Weekend Assignment: Drink Your Beer!
- Today’s topic: Taste your finished homebrew
- The Kitchn’s Beer School: 20 lessons, 7 assignments to brew your first 1-gallon batch of beer.
- Sign up & see all the assignments! The Kitchn’s Beer School
Today is the day! Your homebrew is finally ready to be tasted. You’ve been so patient the past few weeks through all the stages of brewing — first collecting all the equipment and ingredients, then brewing the beer wort, and nursing it through primary and secondary fermentation — and now it’s time for your reward.
We even have a menu that will pair beautifully with your very first homemade beer. Go on. Grab a bottle opener. It’s time.
First, Chill Your Beer
Put a few bottles of your homebrew in the fridge as soon as you read this. Not only does it take a few hours for your beer to chill to perfect sipping temperature, but this time is necessary to get the carbonation to settle. Warm homebrews tend to be overly fizzy; cold beers are just right.
Now, Taste It!
Yes, finally — open that beer and give it a taste. Pour it into a glass so you can fully appreciate its color, its fizziness, and its cap of creamy foam. Pouring it into a glass also lets you give it a sniff and check out its aromas. You’ll probably notice a little sediment in the very bottom of the bottle — this is mostly yeast and is natural and expected for homebrews. Hold back from pouring this bit in your glass.
→ Read More: How To Pour and Taste Beer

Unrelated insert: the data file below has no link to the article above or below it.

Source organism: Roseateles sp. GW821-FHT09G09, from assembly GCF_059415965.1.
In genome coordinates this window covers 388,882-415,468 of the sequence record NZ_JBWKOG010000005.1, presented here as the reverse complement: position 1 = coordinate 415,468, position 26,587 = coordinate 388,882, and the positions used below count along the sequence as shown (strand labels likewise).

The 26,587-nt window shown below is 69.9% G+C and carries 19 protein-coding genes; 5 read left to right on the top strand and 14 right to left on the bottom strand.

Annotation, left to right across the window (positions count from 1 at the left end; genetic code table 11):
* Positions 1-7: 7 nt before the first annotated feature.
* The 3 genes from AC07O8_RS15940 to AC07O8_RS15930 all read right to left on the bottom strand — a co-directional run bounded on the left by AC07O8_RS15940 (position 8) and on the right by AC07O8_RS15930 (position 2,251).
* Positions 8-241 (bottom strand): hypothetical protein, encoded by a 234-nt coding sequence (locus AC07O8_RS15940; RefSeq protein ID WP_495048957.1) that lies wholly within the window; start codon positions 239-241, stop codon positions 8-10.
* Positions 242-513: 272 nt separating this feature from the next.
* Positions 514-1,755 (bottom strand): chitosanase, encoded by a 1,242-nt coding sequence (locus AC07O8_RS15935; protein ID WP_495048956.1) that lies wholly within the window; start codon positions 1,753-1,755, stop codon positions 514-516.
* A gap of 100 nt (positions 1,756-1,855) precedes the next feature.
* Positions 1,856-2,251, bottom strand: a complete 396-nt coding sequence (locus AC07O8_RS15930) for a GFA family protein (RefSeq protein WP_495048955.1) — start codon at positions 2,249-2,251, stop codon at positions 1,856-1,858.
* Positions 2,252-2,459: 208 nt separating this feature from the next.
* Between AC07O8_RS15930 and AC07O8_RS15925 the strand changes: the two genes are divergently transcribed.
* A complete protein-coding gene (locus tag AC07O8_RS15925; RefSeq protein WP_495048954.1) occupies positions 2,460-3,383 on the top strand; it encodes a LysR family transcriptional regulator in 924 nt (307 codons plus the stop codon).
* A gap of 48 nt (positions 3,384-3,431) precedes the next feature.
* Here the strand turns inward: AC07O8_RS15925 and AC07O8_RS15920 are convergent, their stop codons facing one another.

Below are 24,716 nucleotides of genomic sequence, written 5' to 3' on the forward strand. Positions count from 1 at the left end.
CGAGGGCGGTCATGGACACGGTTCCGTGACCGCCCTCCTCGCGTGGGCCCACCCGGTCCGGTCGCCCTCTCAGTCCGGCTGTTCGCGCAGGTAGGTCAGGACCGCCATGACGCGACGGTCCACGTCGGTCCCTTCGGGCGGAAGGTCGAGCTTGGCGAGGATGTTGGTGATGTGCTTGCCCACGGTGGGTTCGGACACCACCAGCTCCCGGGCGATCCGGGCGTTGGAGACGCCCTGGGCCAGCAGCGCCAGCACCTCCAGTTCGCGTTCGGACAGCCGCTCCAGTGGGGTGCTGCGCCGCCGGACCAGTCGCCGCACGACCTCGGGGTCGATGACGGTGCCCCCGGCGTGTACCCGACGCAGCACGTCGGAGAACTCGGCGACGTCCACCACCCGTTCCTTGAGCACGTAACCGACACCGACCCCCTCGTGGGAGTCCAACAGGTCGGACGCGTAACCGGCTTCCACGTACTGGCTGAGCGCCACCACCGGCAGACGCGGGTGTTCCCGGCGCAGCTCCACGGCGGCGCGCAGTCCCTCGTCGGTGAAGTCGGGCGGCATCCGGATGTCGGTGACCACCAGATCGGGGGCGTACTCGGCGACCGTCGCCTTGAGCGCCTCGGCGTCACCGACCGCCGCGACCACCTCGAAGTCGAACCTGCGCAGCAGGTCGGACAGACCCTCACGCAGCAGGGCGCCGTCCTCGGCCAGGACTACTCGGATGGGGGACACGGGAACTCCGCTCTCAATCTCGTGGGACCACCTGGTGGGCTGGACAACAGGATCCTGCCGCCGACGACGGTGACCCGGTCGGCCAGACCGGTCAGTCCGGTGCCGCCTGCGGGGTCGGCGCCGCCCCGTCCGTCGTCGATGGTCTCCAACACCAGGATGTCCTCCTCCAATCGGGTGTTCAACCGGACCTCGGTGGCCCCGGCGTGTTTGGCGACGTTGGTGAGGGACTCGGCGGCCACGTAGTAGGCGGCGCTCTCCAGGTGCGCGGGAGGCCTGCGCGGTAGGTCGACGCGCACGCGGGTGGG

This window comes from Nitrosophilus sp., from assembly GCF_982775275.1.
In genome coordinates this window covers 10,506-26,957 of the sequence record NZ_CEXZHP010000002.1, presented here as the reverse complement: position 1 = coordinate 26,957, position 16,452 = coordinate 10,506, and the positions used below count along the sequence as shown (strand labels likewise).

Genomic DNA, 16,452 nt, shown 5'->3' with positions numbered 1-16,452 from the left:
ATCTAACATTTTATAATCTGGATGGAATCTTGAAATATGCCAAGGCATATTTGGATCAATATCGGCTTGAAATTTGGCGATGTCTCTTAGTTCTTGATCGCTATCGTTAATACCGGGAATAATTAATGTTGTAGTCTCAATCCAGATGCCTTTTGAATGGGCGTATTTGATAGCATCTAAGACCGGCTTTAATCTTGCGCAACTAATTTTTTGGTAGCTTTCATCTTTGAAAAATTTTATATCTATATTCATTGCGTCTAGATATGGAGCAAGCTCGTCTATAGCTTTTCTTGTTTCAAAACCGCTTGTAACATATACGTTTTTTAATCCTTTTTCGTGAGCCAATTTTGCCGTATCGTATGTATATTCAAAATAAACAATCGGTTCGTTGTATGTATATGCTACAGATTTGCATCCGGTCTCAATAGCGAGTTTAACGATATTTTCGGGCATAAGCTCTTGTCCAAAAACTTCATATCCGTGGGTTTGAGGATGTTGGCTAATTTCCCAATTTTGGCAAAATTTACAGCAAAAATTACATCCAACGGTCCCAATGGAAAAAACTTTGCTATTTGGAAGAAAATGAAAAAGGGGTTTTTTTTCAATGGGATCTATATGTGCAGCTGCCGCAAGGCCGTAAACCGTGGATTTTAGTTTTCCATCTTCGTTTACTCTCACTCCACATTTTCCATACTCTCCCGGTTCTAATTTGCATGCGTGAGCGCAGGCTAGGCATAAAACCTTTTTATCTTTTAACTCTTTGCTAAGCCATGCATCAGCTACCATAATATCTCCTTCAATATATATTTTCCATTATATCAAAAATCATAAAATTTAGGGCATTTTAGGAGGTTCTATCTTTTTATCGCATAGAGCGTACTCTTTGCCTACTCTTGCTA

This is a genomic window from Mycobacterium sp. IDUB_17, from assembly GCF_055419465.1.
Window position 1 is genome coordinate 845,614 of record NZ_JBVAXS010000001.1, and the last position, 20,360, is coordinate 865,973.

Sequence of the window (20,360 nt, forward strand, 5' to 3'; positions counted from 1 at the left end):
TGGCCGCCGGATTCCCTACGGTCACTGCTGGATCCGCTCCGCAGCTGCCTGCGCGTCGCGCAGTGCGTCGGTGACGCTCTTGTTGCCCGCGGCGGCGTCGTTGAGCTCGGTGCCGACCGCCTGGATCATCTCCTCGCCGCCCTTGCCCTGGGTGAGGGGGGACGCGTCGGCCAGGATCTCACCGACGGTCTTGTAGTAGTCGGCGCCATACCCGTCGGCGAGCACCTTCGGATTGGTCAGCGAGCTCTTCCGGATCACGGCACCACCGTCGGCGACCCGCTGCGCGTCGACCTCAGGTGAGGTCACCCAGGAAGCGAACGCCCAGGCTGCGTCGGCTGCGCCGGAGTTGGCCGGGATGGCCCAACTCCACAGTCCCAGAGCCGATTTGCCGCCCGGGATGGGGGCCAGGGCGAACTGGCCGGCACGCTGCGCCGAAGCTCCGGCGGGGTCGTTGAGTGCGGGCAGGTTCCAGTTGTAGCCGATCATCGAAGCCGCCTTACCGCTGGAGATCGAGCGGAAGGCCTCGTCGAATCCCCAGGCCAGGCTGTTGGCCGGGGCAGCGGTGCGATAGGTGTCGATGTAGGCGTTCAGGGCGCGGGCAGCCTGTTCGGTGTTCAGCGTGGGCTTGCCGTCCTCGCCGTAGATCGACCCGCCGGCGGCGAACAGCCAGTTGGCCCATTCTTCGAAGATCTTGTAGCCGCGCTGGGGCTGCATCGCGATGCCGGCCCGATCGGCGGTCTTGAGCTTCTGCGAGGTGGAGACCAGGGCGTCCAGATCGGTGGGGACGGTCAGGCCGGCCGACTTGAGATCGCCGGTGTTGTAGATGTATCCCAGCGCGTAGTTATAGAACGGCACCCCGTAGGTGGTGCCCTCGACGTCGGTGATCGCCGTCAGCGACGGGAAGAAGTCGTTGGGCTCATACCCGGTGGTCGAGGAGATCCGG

Take a few minutes to jot down some notes about this brew. How does it smell? What flavors do you taste? Do you like the color? There are no right or wrong answers here! When I taste this beer, I notice a lot of nutty, caramel-like flavors with a nice edge of bitterness from the hops. The aromas are similar — toasty notes with a bit of earthy hops thrown in. I think this beer has a really gorgeous color, too. That deep, coppery amber just seems to glow, doesn’t it?
Also take note of things that seem a little off to you. Is there a flavor or aroma that you don’t like? Was the beer cloudier than you expected? Less or more fizzy than you were hoping? Some of this is personal preference, but they can also indicate problems in the finished beer. If you’re noticing anything that seems off or odd to you, take a look through this post to see if you can figure out the problem:
Time to Celebrate!
Let’s throw your beer a party! Invite a few beer buddies over and cook some food to go along with your amber ale. With the nutty, toasty flavors in this beer, I think beef and chicken pair really well. And cookies for dessert.
A Beer Pairing Menu for Your Amber Ale
Congratulations! You’re a Homebrewer!
It’s official — you can now call yourself a homebrewer. Congratulations on working your way through all the lessons and assignments in our Beer School and brewing your very first beer. You are now equipped with the basic tools and knowledge you need to brew just about any beer you put your mind to, really. Go forth and brew boldly.
Thanks so much for joining us for The Kitchn’s Beer School. I hope you had a grand old time with your first homebrew. Let us know how it went for you and any feedback on what we can do better in the comments below. Cheers!
Brew Better Beer: A Companion to Beer School
I love brewing beer so much, I wrote a book about it! Brew Better Beer (May 2015, Ten Speed Press) is a complementary guide to Beer School. Take a look for even more nerdy details about homebrewing, how to brew 5-gallon batches, and plenty of recipes for different beers.
→ Find it: Brew Better Beer by Emma Christensen
With The Kitchn’s Beer School, we’ll teach you how to brew your own beer at home — and brew it with confidence. In 20 lessons and 7 weekend assignments, we’ll get you set up with your own home brewery, walk you through your first brew day, show you how to bottle your beer, and then toast you on your first pint. Ready to brew your first beer? Join us!